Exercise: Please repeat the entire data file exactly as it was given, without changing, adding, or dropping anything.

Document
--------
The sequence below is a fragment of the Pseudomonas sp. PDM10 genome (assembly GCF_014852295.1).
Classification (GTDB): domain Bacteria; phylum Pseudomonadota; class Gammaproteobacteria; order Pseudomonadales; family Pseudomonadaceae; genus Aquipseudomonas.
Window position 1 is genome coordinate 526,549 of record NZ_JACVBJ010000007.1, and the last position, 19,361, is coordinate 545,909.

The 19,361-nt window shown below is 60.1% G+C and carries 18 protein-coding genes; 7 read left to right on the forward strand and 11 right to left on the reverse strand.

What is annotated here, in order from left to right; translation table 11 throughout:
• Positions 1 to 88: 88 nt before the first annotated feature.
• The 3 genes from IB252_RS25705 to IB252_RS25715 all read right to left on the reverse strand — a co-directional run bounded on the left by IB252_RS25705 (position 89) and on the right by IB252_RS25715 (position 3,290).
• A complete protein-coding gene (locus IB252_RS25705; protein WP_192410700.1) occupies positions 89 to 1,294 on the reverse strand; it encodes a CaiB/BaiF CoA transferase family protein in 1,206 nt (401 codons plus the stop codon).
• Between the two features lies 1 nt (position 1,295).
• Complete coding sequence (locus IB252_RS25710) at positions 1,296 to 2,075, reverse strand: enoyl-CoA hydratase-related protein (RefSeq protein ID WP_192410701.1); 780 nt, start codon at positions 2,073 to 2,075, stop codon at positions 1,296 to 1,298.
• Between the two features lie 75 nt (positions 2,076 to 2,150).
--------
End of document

The sequence below is a fragment of the Pseudomonas sp. PDM10 genome (assembly GCF_014852295.1).
Classification (GTDB): domain Bacteria; phylum Pseudomonadota; class Gammaproteobacteria; order Pseudomonadales; family Pseudomonadaceae; genus Aquipseudomonas.
Window position 1 is genome coordinate 526,549 of record NZ_JACVBJ010000007.1, and the last position, 19,361, is coordinate 545,909.

The 19,361-nt window shown below is 60.1% G+C and carries 18 protein-coding genes; 7 read left to right on the forward strand and 11 right to left on the reverse strand.

What is annotated here, in order from left to right; translation table 11 throughout:
• Positions 1 to 88: 88 nt before the first annotated feature.
• The 3 genes from IB252_RS25705 to IB252_RS25715 all read right to left on the reverse strand — a co-directional run bounded on the left by IB252_RS25705 (position 89) and on the right by IB252_RS25715 (position 3,290).
• A complete protein-coding gene (locus IB252_RS25705; protein WP_192410700.1) occupies positions 89 to 1,294 on the reverse strand; it encodes a CaiB/BaiF CoA transferase family protein in 1,206 nt (401 codons plus the stop codon).
• Between the two features lies 1 nt (position 1,295).
• Complete coding sequence (locus IB252_RS25710) at positions 1,296 to 2,075, reverse strand: enoyl-CoA hydratase-related protein (RefSeq protein ID WP_192410701.1); 780 nt, start codon at positions 2,073 to 2,075, stop codon at positions 1,296 to 1,298.
• Between the two features lie 75 nt (positions 2,076 to 2,150).